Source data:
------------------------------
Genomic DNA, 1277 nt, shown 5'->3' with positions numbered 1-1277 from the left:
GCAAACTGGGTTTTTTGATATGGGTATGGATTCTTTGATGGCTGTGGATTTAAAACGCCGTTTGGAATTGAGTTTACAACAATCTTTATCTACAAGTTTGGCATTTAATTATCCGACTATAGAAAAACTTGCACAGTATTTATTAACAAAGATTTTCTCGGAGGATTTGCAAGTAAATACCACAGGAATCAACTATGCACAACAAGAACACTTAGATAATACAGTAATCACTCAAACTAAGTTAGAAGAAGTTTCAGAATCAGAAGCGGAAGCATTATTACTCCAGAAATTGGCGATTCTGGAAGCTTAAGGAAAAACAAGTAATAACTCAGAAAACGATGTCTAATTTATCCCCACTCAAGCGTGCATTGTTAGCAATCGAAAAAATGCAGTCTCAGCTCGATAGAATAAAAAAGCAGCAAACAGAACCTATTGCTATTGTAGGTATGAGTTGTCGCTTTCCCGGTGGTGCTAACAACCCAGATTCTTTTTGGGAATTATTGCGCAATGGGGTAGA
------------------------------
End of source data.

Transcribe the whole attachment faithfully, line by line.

Genomic DNA, 1277 nt, shown 5'->3' with positions numbered 1-1277 from the left:
GCAAACTGGGTTTTTTGATATGGGTATGGATTCTTTGATGGCTGTGGATTTAAAACGCCGTTTGGAATTGAGTTTACAACAATCTTTATCTACAAGTTTGGCATTTAATTATCCGACTATAGAAAAACTTGCACAGTATTTATTAACAAAGATTTTCTCGGAGGATTTGCAAGTAAATACCACAGGAATCAACTATGCACAACAAGAACACTTAGATAATACAGTAATCACTCAAACTAAGTTAGAAGAAGTTTCAGAATCAGAAGCGGAAGCATTATTACTCCAGAAATTGGCGATTCTGGAAGCTTAAGGAAAAACAAGTAATAACTCAGAAAACGATGTCTAATTTATCCCCACTCAAGCGTGCATTGTTAGCAATCGAAAAAATGCAGTCTCAGCTCGATAGAATAAAAAAGCAGCAAACAGAACCTATTGCTATTGTAGGTATGAGTTGTCGCTTTCCCGGTGGTGCTAACAACCCAGATTCTTTTTGGGAATTATTGCGCAATGGGGTAGA